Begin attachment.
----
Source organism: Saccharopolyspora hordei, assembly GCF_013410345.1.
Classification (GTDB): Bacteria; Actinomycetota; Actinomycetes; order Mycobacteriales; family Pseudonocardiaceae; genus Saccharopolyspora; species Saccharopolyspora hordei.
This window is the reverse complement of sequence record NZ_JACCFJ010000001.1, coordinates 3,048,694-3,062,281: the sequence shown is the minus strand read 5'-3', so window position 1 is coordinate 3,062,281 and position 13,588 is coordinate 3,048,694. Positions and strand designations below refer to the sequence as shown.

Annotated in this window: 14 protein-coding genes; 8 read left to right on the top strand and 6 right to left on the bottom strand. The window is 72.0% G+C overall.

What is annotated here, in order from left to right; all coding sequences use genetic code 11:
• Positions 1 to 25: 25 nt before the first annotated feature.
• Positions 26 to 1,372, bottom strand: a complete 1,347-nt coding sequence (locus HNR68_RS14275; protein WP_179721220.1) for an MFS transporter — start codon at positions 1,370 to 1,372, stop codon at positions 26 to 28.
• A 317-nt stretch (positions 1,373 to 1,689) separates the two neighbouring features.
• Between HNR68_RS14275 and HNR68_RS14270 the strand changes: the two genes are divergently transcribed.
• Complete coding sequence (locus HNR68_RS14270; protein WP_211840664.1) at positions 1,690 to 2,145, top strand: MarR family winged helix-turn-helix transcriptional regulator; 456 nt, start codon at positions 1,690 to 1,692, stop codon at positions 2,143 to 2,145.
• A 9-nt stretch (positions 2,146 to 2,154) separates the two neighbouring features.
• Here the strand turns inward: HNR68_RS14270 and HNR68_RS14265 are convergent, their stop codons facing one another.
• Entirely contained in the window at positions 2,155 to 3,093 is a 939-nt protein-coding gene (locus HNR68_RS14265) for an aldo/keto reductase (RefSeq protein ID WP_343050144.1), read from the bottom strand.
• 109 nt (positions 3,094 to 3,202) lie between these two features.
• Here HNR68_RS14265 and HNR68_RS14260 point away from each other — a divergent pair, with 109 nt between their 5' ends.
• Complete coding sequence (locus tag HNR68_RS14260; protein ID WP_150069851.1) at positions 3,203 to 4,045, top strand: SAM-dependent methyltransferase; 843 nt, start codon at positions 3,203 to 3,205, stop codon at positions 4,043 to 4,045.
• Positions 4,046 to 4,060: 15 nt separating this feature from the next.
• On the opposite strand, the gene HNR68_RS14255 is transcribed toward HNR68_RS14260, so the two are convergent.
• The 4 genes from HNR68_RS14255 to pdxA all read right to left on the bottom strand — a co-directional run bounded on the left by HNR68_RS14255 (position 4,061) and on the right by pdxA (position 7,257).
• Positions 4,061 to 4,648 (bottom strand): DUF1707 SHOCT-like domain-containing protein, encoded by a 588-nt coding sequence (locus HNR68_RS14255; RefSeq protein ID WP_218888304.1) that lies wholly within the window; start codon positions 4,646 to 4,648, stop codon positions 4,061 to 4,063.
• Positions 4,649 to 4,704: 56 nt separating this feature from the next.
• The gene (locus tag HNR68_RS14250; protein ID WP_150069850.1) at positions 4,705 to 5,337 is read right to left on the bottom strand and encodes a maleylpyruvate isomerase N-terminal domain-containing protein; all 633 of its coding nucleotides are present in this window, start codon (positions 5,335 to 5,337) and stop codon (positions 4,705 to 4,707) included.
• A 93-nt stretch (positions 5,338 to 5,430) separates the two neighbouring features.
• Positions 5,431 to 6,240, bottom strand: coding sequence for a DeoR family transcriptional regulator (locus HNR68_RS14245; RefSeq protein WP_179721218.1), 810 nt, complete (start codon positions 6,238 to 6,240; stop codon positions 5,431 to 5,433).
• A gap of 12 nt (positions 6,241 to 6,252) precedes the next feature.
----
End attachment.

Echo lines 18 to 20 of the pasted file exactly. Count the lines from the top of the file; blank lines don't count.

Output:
• On the opposite strand, the gene HNR68_RS14255 is transcribed toward HNR68_RS14260, so the two are convergent.
• The 4 genes from HNR68_RS14255 to pdxA all read right to left on the bottom strand — a co-directional run bounded on the left by HNR68_RS14255 (position 4,061) and on the right by pdxA (position 7,257).
• Positions 4,061 to 4,648 (bottom strand): DUF1707 SHOCT-like domain-containing protein, encoded by a 588-nt coding sequence (locus HNR68_RS14255; RefSeq protein ID WP_218888304.1) that lies wholly within the window; start codon positions 4,646 to 4,648, stop codon positions 4,061 to 4,063.